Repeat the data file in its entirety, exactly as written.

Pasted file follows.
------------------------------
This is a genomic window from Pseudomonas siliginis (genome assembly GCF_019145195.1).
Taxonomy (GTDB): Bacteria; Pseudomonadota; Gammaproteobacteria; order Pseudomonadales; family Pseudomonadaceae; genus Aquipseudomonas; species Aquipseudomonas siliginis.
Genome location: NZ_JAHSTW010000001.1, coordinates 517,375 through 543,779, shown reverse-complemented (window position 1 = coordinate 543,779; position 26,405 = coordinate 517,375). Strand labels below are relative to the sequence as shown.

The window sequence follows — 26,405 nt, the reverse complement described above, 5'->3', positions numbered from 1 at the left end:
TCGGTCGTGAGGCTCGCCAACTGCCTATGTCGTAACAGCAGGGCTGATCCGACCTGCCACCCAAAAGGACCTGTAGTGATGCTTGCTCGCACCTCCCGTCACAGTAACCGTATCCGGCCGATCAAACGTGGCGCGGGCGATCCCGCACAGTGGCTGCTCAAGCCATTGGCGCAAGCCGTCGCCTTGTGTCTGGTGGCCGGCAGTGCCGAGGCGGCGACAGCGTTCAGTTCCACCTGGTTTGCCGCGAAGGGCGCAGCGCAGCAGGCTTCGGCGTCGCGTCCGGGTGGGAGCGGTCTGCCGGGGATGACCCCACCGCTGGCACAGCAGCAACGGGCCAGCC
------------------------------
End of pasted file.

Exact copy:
This is a genomic window from Pseudomonas siliginis (genome assembly GCF_019145195.1).
Taxonomy (GTDB): Bacteria; Pseudomonadota; Gammaproteobacteria; order Pseudomonadales; family Pseudomonadaceae; genus Aquipseudomonas; species Aquipseudomonas siliginis.
Genome location: NZ_JAHSTW010000001.1, coordinates 517,375 through 543,779, shown reverse-complemented (window position 1 = coordinate 543,779; position 26,405 = coordinate 517,375). Strand labels below are relative to the sequence as shown.

The window sequence follows — 26,405 nt, the reverse complement described above, 5'->3', positions numbered from 1 at the left end:
TCGGTCGTGAGGCTCGCCAACTGCCTATGTCGTAACAGCAGGGCTGATCCGACCTGCCACCCAAAAGGACCTGTAGTGATGCTTGCTCGCACCTCCCGTCACAGTAACCGTATCCGGCCGATCAAACGTGGCGCGGGCGATCCCGCACAGTGGCTGCTCAAGCCATTGGCGCAAGCCGTCGCCTTGTGTCTGGTGGCCGGCAGTGCCGAGGCGGCGACAGCGTTCAGTTCCACCTGGTTTGCCGCGAAGGGCGCAGCGCAGCAGGCTTCGGCGTCGCGTCCGGGTGGGAGCGGTCTGCCGGGGATGACCCCACCGCTGGCACAGCAGCAACGGGCCAGCC